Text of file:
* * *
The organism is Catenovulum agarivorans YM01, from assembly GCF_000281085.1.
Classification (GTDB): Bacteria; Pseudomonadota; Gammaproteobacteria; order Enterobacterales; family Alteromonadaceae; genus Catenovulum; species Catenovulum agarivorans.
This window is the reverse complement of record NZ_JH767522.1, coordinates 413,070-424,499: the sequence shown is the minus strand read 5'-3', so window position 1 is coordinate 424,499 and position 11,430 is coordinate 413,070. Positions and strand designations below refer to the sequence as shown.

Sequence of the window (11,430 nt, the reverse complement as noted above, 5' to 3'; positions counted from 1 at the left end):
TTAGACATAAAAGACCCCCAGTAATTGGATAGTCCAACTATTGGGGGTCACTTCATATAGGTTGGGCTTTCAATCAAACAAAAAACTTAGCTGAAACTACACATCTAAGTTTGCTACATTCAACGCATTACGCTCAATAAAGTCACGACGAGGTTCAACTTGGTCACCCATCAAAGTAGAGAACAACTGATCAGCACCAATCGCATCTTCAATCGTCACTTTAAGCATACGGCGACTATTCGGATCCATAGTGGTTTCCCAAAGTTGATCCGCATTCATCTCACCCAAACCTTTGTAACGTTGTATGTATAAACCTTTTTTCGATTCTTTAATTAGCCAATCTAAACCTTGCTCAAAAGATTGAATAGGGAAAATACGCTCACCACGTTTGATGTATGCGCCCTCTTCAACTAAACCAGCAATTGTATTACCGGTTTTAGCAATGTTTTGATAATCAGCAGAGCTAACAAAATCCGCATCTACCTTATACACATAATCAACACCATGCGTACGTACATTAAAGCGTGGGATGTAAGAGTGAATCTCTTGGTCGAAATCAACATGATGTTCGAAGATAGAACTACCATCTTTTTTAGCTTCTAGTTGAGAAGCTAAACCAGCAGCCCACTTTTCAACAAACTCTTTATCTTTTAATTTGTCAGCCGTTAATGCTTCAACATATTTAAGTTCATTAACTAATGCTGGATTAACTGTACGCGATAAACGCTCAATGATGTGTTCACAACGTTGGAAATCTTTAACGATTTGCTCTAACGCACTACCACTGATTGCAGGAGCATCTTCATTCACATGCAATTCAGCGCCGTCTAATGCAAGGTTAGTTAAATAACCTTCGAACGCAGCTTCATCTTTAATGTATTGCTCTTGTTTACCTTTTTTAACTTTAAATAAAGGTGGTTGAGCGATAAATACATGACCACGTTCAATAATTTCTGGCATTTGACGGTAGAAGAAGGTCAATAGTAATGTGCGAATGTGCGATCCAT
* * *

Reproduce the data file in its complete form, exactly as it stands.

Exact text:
The organism is Catenovulum agarivorans YM01, from assembly GCF_000281085.1.
Classification (GTDB): Bacteria; Pseudomonadota; Gammaproteobacteria; order Enterobacterales; family Alteromonadaceae; genus Catenovulum; species Catenovulum agarivorans.
This window is the reverse complement of record NZ_JH767522.1, coordinates 413,070-424,499: the sequence shown is the minus strand read 5'-3', so window position 1 is coordinate 424,499 and position 11,430 is coordinate 413,070. Positions and strand designations below refer to the sequence as shown.

Sequence of the window (11,430 nt, the reverse complement as noted above, 5' to 3'; positions counted from 1 at the left end):
TTAGACATAAAAGACCCCCAGTAATTGGATAGTCCAACTATTGGGGGTCACTTCATATAGGTTGGGCTTTCAATCAAACAAAAAACTTAGCTGAAACTACACATCTAAGTTTGCTACATTCAACGCATTACGCTCAATAAAGTCACGACGAGGTTCAACTTGGTCACCCATCAAAGTAGAGAACAACTGATCAGCACCAATCGCATCTTCAATCGTCACTTTAAGCATACGGCGACTATTCGGATCCATAGTGGTTTCCCAAAGTTGATCCGCATTCATCTCACCCAAACCTTTGTAACGTTGTATGTATAAACCTTTTTTCGATTCTTTAATTAGCCAATCTAAACCTTGCTCAAAAGATTGAATAGGGAAAATACGCTCACCACGTTTGATGTATGCGCCCTCTTCAACTAAACCAGCAATTGTATTACCGGTTTTAGCAATGTTTTGATAATCAGCAGAGCTAACAAAATCCGCATCTACCTTATACACATAATCAACACCATGCGTACGTACATTAAAGCGTGGGATGTAAGAGTGAATCTCTTGGTCGAAATCAACATGATGTTCGAAGATAGAACTACCATCTTTTTTAGCTTCTAGTTGAGAAGCTAAACCAGCAGCCCACTTTTCAACAAACTCTTTATCTTTTAATTTGTCAGCCGTTAATGCTTCAACATATTTAAGTTCATTAACTAATGCTGGATTAACTGTACGCGATAAACGCTCAATGATGTGTTCACAACGTTGGAAATCTTTAACGATTTGCTCTAACGCACTACCACTGATTGCAGGAGCATCTTCATTCACATGCAATTCAGCGCCGTCTAATGCAAGGTTAGTTAAATAACCTTCGAACGCAGCTTCATCTTTAATGTATTGCTCTTGTTTACCTTTTTTAACTTTAAATAAAGGTGGTTGAGCGATAAATACATGACCACGTTCAATAATTTCTGGCATTTGACGGTAGAAGAAGGTCAATAGTAATGTGCGAATGTGCGATCCAT